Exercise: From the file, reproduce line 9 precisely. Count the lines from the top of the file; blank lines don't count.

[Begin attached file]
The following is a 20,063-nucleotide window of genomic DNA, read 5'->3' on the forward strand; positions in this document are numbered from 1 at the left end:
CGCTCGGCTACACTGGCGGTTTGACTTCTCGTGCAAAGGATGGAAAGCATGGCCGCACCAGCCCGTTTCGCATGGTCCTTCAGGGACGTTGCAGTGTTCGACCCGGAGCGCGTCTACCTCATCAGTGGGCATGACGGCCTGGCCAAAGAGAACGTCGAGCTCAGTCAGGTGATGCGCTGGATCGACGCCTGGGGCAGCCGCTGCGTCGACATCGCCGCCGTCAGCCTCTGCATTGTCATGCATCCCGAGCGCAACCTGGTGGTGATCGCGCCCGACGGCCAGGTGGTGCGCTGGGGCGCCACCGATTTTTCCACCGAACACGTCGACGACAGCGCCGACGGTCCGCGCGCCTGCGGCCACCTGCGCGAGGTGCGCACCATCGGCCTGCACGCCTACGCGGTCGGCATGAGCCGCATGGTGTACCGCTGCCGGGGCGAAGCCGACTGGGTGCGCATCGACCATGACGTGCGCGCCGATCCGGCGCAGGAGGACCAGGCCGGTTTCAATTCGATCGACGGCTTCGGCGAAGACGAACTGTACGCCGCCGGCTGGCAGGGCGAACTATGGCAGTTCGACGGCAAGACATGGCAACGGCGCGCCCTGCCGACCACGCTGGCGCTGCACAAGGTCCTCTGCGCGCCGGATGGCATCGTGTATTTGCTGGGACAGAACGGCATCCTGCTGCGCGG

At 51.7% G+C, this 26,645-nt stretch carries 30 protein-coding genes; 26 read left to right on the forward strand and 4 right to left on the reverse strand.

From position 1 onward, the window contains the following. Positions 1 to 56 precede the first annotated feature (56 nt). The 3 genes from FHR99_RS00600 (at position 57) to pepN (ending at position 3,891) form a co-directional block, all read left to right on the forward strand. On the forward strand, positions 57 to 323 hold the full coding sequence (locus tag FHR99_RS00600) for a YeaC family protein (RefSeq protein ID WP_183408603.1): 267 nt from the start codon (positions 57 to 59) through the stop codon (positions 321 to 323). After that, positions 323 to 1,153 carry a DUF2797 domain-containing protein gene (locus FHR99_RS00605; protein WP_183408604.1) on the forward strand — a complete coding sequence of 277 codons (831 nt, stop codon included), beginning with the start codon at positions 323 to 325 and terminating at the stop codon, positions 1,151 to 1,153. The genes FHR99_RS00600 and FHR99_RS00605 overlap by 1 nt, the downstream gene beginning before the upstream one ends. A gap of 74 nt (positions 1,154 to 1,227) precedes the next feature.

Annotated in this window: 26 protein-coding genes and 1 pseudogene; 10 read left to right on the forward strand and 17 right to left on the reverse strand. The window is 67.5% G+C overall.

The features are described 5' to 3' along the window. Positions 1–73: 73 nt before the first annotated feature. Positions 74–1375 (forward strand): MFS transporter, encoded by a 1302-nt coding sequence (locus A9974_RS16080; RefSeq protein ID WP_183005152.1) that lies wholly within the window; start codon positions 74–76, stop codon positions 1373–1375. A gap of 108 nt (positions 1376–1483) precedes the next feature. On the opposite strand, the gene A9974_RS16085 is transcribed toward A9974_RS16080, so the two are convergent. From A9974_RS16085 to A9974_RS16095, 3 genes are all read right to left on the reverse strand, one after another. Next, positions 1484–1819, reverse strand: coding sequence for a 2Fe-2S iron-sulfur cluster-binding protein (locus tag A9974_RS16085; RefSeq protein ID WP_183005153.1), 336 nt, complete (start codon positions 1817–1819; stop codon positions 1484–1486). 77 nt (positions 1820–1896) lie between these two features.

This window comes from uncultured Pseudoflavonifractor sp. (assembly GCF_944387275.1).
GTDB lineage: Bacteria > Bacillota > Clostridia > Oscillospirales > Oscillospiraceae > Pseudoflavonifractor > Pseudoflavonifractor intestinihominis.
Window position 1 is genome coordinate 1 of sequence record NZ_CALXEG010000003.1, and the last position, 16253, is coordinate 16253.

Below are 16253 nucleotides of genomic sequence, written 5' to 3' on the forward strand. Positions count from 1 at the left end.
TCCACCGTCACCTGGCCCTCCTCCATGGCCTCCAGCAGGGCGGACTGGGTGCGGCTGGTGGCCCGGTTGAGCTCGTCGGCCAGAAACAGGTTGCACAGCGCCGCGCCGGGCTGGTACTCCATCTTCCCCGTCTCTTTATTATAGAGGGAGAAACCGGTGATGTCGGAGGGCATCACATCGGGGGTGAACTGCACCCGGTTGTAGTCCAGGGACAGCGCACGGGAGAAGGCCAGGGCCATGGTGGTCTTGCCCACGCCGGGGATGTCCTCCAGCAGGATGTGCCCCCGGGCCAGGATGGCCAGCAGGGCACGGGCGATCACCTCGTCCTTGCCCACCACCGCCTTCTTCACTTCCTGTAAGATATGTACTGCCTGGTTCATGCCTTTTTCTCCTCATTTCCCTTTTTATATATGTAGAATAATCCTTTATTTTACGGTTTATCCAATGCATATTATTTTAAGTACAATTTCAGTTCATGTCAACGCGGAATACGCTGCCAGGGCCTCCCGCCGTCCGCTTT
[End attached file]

Window position 1 is genome coordinate 1 of sequence record NZ_CALXEG010000003.1, and the last position, 16253, is coordinate 16253.